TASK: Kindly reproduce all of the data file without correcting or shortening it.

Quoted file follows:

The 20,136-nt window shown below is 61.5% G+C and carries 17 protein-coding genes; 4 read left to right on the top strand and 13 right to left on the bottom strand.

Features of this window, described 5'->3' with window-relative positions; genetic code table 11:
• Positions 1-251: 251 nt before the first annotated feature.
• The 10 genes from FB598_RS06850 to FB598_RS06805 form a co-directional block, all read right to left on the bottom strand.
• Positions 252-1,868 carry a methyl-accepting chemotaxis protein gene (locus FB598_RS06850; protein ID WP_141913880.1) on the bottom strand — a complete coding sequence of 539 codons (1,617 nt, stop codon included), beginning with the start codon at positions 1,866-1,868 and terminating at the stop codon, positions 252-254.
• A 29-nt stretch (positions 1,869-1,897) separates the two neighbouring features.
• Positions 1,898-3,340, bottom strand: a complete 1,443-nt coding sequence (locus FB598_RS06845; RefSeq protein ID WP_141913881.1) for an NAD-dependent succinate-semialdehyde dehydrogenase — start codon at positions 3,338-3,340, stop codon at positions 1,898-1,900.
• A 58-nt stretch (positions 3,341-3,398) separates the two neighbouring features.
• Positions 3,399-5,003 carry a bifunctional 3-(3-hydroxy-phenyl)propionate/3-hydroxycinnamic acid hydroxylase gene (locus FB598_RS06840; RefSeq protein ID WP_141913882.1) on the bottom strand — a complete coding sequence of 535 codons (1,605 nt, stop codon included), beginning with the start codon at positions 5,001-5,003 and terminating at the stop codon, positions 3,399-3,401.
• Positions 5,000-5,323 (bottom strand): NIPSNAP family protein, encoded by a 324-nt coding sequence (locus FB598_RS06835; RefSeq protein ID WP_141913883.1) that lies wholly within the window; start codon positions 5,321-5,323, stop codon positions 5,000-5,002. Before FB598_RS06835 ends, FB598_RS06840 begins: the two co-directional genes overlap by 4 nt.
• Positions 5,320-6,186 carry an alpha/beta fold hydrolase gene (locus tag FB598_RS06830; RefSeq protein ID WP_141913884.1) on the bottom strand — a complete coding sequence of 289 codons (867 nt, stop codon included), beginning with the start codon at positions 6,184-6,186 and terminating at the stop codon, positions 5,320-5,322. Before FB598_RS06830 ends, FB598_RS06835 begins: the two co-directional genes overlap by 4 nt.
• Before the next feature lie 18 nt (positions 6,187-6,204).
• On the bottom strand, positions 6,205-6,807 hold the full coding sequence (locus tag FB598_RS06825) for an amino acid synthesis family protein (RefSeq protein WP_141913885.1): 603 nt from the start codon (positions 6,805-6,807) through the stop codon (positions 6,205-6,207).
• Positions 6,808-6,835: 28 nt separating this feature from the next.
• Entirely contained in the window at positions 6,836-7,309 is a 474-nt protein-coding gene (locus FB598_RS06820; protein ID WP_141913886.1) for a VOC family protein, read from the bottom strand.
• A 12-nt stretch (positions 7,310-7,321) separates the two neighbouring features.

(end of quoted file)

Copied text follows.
The 20,136-nt window shown below is 61.5% G+C and carries 17 protein-coding genes; 4 read left to right on the top strand and 13 right to left on the bottom strand.

Features of this window, described 5'->3' with window-relative positions; genetic code table 11:
• Positions 1-251: 251 nt before the first annotated feature.
• The 10 genes from FB598_RS06850 to FB598_RS06805 form a co-directional block, all read right to left on the bottom strand.
• Positions 252-1,868 carry a methyl-accepting chemotaxis protein gene (locus FB598_RS06850; protein ID WP_141913880.1) on the bottom strand — a complete coding sequence of 539 codons (1,617 nt, stop codon included), beginning with the start codon at positions 1,866-1,868 and terminating at the stop codon, positions 252-254.
• A 29-nt stretch (positions 1,869-1,897) separates the two neighbouring features.
• Positions 1,898-3,340, bottom strand: a complete 1,443-nt coding sequence (locus FB598_RS06845; RefSeq protein ID WP_141913881.1) for an NAD-dependent succinate-semialdehyde dehydrogenase — start codon at positions 3,338-3,340, stop codon at positions 1,898-1,900.
• A 58-nt stretch (positions 3,341-3,398) separates the two neighbouring features.
• Positions 3,399-5,003 carry a bifunctional 3-(3-hydroxy-phenyl)propionate/3-hydroxycinnamic acid hydroxylase gene (locus FB598_RS06840; RefSeq protein ID WP_141913882.1) on the bottom strand — a complete coding sequence of 535 codons (1,605 nt, stop codon included), beginning with the start codon at positions 5,001-5,003 and terminating at the stop codon, positions 3,399-3,401.
• Positions 5,000-5,323 (bottom strand): NIPSNAP family protein, encoded by a 324-nt coding sequence (locus FB598_RS06835; RefSeq protein ID WP_141913883.1) that lies wholly within the window; start codon positions 5,321-5,323, stop codon positions 5,000-5,002. Before FB598_RS06835 ends, FB598_RS06840 begins: the two co-directional genes overlap by 4 nt.
• Positions 5,320-6,186 carry an alpha/beta fold hydrolase gene (locus tag FB598_RS06830; RefSeq protein ID WP_141913884.1) on the bottom strand — a complete coding sequence of 289 codons (867 nt, stop codon included), beginning with the start codon at positions 6,184-6,186 and terminating at the stop codon, positions 5,320-5,322. Before FB598_RS06830 ends, FB598_RS06835 begins: the two co-directional genes overlap by 4 nt.
• Before the next feature lie 18 nt (positions 6,187-6,204).
• On the bottom strand, positions 6,205-6,807 hold the full coding sequence (locus tag FB598_RS06825) for an amino acid synthesis family protein (RefSeq protein WP_141913885.1): 603 nt from the start codon (positions 6,805-6,807) through the stop codon (positions 6,205-6,207).
• Positions 6,808-6,835: 28 nt separating this feature from the next.
• Entirely contained in the window at positions 6,836-7,309 is a 474-nt protein-coding gene (locus FB598_RS06820; protein ID WP_141913886.1) for a VOC family protein, read from the bottom strand.
• A 12-nt stretch (positions 7,310-7,321) separates the two neighbouring features.